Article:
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f6-sensors-15-15218: Some examples of segment volume validation: (a) a passing case; (b) Case I failure (invalid M1); (c) Case II failure (invalid M1 and M2) in a couple of limbs and the torso; (d) Case III failure (invalid M1 and M2 in most segments).

Mentions: As shown in [23,49], GLTP works very well in most depth sequences we tested, but there are still three possible challenging cases for which GLTP may fail with invalid correspondence estimation, as shown in Figure 6: (1) Case I: some segments become invisible in the current frame due to the view change (e.g., the subject is making a turn from the frontal view to the side view, Figure 6b); (2) Case II: some segments suddenly reappear after being absent for some frames due to the view change (e.g., the subject is turning to the frontal view from the side-view, Figure 6c); (3) Case III: there are significant self-occlusions between two adjacent frames due to large pose variation and fast motion, which causes a large number of missing points in the target point set (e.g., the subject is making a quick high kick, Figure 6d). We will discuss how to detect these three cases by the two proposed metrics and how to remedy accordingly. The thresholds of M1 and M2 are given in the experiment.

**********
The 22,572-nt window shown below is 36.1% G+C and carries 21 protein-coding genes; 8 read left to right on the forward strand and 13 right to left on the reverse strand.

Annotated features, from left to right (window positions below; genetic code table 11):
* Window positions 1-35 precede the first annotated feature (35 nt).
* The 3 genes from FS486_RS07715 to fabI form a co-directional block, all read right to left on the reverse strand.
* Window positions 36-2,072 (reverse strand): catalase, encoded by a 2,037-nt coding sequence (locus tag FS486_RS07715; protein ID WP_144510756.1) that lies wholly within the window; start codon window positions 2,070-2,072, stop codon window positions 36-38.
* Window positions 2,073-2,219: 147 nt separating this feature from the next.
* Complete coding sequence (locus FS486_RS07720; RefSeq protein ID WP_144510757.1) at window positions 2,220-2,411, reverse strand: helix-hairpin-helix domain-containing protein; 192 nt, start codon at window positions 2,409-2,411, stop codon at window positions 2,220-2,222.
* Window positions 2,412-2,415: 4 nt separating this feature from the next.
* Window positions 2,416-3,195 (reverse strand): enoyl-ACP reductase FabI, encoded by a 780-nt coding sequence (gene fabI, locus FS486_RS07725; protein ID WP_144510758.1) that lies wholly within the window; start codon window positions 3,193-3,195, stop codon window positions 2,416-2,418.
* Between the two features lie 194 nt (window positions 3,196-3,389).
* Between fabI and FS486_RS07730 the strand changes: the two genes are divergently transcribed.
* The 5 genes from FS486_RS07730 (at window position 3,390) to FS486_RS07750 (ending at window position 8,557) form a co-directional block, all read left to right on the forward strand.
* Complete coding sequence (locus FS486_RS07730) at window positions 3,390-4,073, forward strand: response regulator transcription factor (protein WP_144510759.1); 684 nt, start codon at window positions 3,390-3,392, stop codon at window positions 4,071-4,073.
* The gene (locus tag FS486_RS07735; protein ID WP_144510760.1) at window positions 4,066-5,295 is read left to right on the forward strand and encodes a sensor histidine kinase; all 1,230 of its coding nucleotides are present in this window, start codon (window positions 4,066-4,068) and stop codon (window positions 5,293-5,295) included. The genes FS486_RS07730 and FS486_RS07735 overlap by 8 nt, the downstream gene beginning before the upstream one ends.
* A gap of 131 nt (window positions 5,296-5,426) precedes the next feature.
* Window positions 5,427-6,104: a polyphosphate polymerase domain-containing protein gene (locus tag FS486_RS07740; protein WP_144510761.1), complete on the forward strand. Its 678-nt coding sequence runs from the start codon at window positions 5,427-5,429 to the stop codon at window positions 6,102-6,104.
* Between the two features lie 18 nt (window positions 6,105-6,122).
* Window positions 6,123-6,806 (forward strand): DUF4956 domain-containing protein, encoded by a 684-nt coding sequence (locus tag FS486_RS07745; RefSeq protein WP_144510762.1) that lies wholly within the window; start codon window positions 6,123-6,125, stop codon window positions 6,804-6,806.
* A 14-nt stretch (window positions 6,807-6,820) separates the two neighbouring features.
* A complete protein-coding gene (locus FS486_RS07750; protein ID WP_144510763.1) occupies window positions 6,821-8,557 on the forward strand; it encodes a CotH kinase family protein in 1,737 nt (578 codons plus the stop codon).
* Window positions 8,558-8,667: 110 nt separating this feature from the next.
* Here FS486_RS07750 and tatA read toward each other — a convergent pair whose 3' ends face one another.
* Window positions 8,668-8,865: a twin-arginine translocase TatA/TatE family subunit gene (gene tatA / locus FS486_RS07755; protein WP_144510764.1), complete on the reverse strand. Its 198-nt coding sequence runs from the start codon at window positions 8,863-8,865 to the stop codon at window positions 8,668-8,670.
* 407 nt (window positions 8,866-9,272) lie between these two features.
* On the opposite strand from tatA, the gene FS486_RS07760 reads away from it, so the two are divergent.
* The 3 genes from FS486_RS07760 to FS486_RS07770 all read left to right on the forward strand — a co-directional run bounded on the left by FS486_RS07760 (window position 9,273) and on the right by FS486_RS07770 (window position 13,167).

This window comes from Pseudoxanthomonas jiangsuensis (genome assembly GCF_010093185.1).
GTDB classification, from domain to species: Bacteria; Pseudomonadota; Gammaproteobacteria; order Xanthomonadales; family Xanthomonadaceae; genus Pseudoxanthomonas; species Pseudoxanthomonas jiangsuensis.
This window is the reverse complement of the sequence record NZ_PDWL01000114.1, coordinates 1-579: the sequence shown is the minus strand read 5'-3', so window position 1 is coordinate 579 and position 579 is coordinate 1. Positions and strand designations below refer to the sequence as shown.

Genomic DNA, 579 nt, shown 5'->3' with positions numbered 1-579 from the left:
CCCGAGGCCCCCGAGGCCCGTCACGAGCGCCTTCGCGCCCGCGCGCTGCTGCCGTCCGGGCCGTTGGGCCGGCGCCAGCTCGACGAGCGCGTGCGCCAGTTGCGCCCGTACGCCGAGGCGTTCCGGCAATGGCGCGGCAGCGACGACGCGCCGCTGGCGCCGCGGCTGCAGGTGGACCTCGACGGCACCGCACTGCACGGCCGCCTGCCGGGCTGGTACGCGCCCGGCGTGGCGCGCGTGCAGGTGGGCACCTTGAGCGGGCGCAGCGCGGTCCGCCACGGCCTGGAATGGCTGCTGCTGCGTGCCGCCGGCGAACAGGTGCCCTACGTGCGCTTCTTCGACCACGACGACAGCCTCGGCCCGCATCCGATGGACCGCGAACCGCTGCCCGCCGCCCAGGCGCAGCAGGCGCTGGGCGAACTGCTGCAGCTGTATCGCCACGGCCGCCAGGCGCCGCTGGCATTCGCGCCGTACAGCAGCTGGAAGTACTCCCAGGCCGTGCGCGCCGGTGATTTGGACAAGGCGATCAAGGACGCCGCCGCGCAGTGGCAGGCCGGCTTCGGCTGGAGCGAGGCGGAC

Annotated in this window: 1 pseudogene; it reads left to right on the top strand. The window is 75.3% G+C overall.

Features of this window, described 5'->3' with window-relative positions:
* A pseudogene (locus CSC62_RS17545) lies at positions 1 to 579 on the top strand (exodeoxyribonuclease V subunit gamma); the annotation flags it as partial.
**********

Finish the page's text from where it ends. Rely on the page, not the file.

Articulated Non-Rigid Point Set Registration for Human Pose Estimation from 3D Sensors.

Ge S, Fan G - Sensors (Basel) (2015)

Some examples of segment volume validation: (a) a passing case; (b) Case I failure (invalid M1); (c) Case II failure (invalid M1 and M2) in a couple of limbs and the torso; (d) Case III failure (invalid M1 and M2 in most segments).
© Copyright Policy
Related In: Results  -  Collection

License
Show All Figures
getmorefigures.php?uid=PMC4541828&req=5

f6-sensors-15-15218: Some examples of segment volume validation: (a) a passing case; (b) Case I failure (invalid M1); (c) Case II failure (invalid M1 and M2) in a couple of limbs and the torso; (d) Case III failure (invalid M1 and M2 in most segments).
Mentions: As shown in [23,49], GLTP works very well in most depth sequences we tested, but there are still three possible challenging cases for which GLTP may fail with invalid correspondence estimation, as shown in Figure 6: (1) Case I: some segments become invisible in the current frame due to the view change (e.g., the subject is making a turn from the frontal view to the side view, Figure 6b); (2) Case II: some segments suddenly reappear after being absent for some frames due to the view change (e.g., the subject is turning to the frontal view from the side-view, Figure 6c); (3) Case III: there are significant self-occlusions between two adjacent frames due to large pose variation and fast motion, which causes a large number of missing points in the target point set (e.g., the subject is making a quick high kick, Figure 6d). We will discuss how to detect these three cases by the two proposed metrics and how to remedy accordingly. The thresholds of M1 and M2 are given in the experiment.